Amalienborg Palace is the winter home of the Danish royal family, and is located in Copenhagen, Denmark. It consists of four identical classicizing palace façades with rococo interiors around an octagonal courtyard (Amalienborg Slotsplads). In the center of the square is a monumental equestrian statue of Amalienborg’s founder, King Frederick V.
Amalienborg was originally built for four noble families; however, when Christiansborg Palace burnt down on 26 February 1794, the royal family bought the palaces and moved in. Over the years various kings and their families have resided in the four different palaces.
Nordborg Castle is a small castle which lies on the southern side of Nordborg Lake in Nordborg on the island of Als in Denmark. The castle premises are currently used as a boarding school.
Nordborg Castle, with its white walls and red roof, has an ideal location on an islet in Nordborg Lake. The castle is surrounded by the small ducal town of Nordborg, which after 1945 was home to many Danfoss employees. There is now no trace of the first castle from the 12th century. But a new castle was built when Nordborg became part of the duchy of Sønderborg under Hans the Younger in 1571. The castle was the seat of the duchy of Nordborg in 1622-69, but it burned down in the 1660s. In 1676, the dukes of Pløn acquired Nordborg and built a new Italian-style castle, which the state took over in 1720. In 1766-72 the land was parceled out and most of the castle was demolished.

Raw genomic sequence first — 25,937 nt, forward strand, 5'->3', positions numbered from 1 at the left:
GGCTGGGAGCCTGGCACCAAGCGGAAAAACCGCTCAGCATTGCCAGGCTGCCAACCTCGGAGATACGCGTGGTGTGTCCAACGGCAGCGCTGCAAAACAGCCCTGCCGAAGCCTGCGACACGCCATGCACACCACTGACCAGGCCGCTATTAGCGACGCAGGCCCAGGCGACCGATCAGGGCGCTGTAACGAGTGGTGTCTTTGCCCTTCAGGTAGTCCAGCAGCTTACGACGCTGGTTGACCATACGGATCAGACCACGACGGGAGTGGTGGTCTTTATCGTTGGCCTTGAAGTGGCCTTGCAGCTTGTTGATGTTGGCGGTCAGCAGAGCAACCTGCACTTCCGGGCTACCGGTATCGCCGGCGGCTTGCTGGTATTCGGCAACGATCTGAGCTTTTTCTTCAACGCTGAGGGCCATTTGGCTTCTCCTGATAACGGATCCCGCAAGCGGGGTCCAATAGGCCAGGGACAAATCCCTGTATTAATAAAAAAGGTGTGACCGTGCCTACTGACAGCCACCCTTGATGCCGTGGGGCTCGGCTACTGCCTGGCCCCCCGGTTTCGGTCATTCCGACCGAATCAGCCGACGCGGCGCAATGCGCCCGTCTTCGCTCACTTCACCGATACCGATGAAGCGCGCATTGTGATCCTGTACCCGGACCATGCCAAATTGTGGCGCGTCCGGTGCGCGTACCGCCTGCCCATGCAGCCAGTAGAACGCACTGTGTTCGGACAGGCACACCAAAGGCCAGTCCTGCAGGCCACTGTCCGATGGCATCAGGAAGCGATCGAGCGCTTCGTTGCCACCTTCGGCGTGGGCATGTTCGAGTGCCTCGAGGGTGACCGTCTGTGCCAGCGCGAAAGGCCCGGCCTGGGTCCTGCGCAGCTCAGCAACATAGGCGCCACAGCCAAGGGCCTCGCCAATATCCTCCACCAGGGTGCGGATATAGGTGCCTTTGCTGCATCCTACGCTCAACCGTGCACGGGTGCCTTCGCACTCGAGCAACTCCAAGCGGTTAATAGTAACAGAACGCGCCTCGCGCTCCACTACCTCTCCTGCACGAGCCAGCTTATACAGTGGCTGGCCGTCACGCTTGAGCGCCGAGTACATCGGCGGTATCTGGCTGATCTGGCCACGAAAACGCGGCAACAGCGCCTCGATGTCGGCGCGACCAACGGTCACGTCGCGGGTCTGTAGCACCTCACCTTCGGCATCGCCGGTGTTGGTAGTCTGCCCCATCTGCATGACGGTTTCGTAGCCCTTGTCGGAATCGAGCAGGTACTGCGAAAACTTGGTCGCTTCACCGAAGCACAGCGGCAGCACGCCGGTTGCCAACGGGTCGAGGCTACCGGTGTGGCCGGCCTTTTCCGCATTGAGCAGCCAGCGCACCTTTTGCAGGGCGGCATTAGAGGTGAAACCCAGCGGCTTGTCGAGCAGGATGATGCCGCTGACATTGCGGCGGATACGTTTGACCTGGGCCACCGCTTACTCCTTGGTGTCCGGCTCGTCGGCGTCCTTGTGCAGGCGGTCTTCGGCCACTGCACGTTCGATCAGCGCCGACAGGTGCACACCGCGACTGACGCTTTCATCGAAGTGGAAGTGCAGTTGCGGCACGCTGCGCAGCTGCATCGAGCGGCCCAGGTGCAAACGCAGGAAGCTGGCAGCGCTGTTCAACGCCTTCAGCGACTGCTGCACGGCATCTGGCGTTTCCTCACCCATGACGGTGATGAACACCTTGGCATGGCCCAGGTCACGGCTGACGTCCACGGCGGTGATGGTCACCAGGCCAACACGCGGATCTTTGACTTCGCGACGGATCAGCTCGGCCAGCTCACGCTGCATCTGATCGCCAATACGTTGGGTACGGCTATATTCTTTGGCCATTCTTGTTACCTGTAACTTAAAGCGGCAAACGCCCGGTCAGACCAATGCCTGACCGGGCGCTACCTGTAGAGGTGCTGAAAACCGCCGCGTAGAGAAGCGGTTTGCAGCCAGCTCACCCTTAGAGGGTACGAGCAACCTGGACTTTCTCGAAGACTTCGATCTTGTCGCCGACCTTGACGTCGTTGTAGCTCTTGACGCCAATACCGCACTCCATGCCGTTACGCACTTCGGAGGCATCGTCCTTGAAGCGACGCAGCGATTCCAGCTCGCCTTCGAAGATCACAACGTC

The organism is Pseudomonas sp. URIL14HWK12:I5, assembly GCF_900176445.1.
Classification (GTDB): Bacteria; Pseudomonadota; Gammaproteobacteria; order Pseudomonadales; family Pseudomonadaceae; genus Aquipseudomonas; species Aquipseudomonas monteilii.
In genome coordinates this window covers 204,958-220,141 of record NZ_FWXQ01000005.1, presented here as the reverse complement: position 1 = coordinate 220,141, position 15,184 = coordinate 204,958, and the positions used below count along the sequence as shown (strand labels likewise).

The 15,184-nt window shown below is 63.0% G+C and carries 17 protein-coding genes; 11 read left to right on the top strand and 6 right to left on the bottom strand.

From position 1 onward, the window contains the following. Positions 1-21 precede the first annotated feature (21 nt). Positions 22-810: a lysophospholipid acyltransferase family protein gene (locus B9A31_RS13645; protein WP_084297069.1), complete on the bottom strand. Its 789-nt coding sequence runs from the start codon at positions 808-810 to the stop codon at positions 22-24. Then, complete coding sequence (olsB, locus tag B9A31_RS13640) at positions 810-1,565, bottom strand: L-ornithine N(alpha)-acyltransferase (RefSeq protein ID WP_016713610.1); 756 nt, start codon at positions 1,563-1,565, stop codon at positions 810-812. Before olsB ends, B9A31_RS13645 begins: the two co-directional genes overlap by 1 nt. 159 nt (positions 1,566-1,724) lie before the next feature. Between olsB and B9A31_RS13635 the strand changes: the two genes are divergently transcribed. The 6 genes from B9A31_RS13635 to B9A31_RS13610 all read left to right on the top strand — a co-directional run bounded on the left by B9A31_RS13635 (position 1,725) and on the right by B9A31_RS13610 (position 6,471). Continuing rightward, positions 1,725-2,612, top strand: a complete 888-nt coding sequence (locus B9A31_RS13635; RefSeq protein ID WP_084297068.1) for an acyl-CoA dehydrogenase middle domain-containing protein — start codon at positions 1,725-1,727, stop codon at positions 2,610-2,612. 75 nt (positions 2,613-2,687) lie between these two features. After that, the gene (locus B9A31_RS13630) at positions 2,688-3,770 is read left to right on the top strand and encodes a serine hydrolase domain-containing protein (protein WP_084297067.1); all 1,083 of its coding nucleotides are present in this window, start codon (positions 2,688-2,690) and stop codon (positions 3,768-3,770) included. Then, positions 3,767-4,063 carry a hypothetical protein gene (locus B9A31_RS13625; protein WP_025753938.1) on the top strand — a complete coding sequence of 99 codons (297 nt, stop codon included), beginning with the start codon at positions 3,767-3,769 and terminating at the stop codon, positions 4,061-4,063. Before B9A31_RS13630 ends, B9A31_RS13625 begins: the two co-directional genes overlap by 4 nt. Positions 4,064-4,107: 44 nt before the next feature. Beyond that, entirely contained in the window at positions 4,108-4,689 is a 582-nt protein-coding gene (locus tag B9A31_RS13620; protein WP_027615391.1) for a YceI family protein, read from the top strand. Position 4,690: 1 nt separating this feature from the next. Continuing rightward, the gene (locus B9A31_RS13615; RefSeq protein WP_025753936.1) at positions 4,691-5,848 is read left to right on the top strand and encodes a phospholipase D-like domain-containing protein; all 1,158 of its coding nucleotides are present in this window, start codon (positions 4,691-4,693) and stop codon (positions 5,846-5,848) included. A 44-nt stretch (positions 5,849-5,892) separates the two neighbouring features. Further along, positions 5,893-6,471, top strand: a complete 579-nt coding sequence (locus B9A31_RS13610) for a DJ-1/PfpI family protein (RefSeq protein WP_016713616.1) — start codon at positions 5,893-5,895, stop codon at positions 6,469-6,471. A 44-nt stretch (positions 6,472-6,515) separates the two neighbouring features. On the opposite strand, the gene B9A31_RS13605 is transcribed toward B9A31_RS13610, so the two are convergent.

Sønderborg Castle is located in the town of Sønderborg, Denmark on the island of Als in South Jutland. It houses a museum focusing on the history and culture of the area.
Sønderborg Castle is reckoned to date back as far as 1158, when it was said to be founded by Valdemar the Great as a fortified tower. Over the centuries the castle has been enlarged and rebuilt, but in 1964-73 it was restored and returned to the Baroque form it was given by Frederik IV in the 1720s.
Under Christian III, in the mid-16th century, the castle was modified and converted into a four-wing castle. After the war of 1864, the province and the castle became German. On reunion in 1920, the Danish state acquired the castle, which came to house a museum of Southern Jutland history.
The Sønderborg Castle Museum houses local history collections from the Middle Ages to the present day, but with focus on the Schleswig wars of 1848-50 and 1864. The museum also hosts exhibitions on navigation, textiles and handicrafts and holds a small art collection with works by prominent Southern Jutland painters over the years.
The original ramparts around the castle became a visible part of the gardens in the 1970s.
Crown Princess Mary, Crown Prince Frederik, Queen Margrethe II, Prince Consort Henrik, Prince Joachim, Princess Marie
Having existed for more than 1000 years, the Danish Monarchy is one of the oldest in the world. The two large houses of the Danish Monarchy are the House of Oldenborg and the House of Glücksborg. In 1863, the House of Glücksborg succeeded the House of Oldenborg. The present Royal Family are the direct descendants of the House of Glücksborg.
The Danish Royal House may be traced back to Gorm the Old and his son Harald I Bluetooth. The latter can be dated and located with certainty as he united Denmark. The two great lines of the Danish Royal House are the House of Oldenborg and the House of Glücksborg. The first representative of the House of Oldenborg became King in 1448, and the last King of the House of Oldenborg was King Frederik VII, as he had no heir to the throne. In 1863, the first representative of the House of Glücksborg became King, and the present Royal Family are direct descendants of this Royal House.
Crown Princess Mary and Crown Prince Frederik with their children